In addition to the paper on “Approaches To Archiving Professional Blogs Hosted In The Cloud” which I mentioned last week a second paper was accepted by the programme committee of the iPres 2010 conference which is taking place in Vienna this week. The paper, “Twitter Archiving Using Twapper Keeper: Technical And Policy Challenges“, was co-authored by myself, Martin Hawksey, John O’Brien, Marieke Guy and Matthew Rowe. The paper is based on the JISC-funded developments to the Twapper Keeper service. As summarised in the abstract:
This paper describes development work to the Twapper Keeper Twitter archiving service to support use of Twitter in education and research. The reasons for funding developments to an existing commercial service are described and the approaches for addressing the sustainability of such developments are provided. The paper reviews the challenges this work has addressed including the technical challenges in processing large volumes of traffic and the policy issues related, in particular, to ownership and copyright.
As described on the JISC Beginner’s Guide to Digital Preservation blog my colleague Marieke Guy will be presenting a poster of the paper and will also give a lightning presentation at the conference.
A copy of the poster is available on Scribd and is also illustrated.
Note that the paper states that “The software developments which have been funded will be made available under an open source licence“. Since the paper was submitted this development has now been done, as described n a post entitled “Twapper Keeper Goes Open Source“, and the final stage of the work will include working with the JISC OSS Watch service to ensure that best practices for releasing open source software are adopted.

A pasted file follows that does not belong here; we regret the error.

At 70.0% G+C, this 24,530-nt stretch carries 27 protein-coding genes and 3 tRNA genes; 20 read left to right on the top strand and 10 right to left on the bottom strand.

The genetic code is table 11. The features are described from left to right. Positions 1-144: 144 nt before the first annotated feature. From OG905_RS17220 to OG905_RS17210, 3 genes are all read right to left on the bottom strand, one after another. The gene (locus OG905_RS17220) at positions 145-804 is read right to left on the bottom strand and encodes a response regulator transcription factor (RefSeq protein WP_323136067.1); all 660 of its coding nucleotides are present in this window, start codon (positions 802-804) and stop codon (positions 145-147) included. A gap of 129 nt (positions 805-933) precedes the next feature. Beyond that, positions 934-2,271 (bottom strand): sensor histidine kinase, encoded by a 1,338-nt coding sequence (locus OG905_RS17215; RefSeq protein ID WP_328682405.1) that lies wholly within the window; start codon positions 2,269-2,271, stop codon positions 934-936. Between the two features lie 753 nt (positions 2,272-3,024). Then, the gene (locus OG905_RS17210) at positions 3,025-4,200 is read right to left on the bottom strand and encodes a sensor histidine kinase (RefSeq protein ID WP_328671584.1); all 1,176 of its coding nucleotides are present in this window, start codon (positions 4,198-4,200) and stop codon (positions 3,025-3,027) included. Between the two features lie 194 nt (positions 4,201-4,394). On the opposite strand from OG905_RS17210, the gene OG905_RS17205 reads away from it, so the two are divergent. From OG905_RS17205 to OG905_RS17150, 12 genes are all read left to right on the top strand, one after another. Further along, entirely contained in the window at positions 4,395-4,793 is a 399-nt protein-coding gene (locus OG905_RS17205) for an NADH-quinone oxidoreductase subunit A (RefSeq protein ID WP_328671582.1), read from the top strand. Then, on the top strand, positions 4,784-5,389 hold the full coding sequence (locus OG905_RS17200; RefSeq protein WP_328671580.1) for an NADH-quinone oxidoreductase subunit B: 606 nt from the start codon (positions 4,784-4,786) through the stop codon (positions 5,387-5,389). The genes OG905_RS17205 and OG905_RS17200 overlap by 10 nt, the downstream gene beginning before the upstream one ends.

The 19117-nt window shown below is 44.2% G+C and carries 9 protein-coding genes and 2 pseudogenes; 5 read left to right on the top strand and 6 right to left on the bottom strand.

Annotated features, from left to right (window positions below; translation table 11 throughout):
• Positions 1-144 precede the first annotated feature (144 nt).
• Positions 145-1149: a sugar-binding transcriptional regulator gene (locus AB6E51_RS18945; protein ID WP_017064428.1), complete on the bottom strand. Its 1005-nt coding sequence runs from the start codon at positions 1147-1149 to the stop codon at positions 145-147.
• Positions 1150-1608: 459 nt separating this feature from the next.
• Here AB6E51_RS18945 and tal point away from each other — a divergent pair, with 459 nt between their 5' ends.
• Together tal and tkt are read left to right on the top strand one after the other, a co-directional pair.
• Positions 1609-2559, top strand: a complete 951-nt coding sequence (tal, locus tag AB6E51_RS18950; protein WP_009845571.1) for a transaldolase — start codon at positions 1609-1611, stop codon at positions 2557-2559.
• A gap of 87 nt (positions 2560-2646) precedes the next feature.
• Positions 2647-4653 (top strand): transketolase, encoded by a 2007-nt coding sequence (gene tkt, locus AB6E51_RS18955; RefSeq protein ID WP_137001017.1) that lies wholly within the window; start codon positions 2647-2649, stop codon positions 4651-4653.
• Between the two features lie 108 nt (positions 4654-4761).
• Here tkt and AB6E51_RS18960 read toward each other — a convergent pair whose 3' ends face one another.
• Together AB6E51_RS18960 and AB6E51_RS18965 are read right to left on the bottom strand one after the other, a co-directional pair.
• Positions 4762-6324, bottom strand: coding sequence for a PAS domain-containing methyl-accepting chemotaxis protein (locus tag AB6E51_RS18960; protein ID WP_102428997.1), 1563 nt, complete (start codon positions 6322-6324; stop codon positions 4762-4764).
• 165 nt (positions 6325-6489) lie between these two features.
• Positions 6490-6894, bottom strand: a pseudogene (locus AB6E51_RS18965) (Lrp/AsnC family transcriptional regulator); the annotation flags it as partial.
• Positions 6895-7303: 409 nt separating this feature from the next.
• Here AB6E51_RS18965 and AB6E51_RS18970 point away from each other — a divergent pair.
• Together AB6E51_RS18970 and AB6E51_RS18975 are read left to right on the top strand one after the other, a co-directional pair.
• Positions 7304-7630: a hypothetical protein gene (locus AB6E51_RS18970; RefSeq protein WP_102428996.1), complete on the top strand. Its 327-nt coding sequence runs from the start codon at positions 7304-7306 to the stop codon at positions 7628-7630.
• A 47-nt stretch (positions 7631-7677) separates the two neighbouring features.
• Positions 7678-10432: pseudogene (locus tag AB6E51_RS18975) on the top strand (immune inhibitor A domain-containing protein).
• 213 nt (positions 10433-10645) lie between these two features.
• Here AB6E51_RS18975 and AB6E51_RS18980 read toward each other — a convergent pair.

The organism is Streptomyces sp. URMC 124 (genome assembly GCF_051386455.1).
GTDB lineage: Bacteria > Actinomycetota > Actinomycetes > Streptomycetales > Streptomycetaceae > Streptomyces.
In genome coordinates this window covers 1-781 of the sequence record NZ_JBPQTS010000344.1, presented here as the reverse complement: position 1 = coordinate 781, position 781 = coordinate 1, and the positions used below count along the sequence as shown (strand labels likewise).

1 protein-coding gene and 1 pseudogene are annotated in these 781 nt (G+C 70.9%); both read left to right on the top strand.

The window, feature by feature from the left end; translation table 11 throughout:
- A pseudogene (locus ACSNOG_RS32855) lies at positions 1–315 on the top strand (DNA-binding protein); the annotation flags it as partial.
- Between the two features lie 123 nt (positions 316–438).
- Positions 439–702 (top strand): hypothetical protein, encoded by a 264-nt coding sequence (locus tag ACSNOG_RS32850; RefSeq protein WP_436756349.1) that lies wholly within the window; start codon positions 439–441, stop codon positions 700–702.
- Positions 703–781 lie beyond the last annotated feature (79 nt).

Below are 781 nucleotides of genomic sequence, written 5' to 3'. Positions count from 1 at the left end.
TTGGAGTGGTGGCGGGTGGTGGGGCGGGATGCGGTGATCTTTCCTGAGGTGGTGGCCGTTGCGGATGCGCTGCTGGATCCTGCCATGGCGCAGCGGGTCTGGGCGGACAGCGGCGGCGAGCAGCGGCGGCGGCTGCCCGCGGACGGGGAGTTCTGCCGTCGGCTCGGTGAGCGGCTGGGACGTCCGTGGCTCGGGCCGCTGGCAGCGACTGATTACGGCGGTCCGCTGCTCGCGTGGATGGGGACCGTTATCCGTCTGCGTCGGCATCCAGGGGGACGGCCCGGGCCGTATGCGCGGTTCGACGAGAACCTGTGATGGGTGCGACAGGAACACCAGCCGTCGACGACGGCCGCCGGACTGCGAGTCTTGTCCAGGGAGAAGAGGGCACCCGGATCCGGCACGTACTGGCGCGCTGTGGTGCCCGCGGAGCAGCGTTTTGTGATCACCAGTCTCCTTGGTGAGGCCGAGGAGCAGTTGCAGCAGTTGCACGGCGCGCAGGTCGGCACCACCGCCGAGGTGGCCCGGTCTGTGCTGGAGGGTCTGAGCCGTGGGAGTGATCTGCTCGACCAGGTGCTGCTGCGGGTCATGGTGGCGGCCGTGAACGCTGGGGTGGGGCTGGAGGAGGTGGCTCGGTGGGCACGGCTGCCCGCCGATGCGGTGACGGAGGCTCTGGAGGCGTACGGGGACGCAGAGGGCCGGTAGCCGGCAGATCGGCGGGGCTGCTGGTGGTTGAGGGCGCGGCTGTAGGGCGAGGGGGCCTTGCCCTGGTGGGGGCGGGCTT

One particular aspect of this work which pleases me is the use of two additional services which have been built on top of the Twapper Keeper developments: Andy Powell’s Summarizr service, which provides various statistics on hashtag usage and Martin Hawksey’s iTitle Twitter captioning service. Increasingly it seems to me that Twapper Keeper is becoming an established component in the provision of an amplified event,with the Summarizr service seeming to provide a common way of providing statistics on Twitter usage at such events.
Such (unfunded) developments are interesting in terms of identifying the return on the JISC’s investment in funding this work. If these services had been included in the formal project plan the costs would have been much higher. It seems to me that the rapid innovation we are seeing across a number of JISC development activities could be regarded as the ‘Big Society’ in operation – rather than requiring funding to ‘do good’ the community is demonstrably willing to do good without prompting. I wonder if policy makers and politicians are aware of the added value which is being provided within the high education sector which is unlikely to be formally audited? Hmm – I wonder if this means that unfunded development work should be accompanied by formal project reports 🙂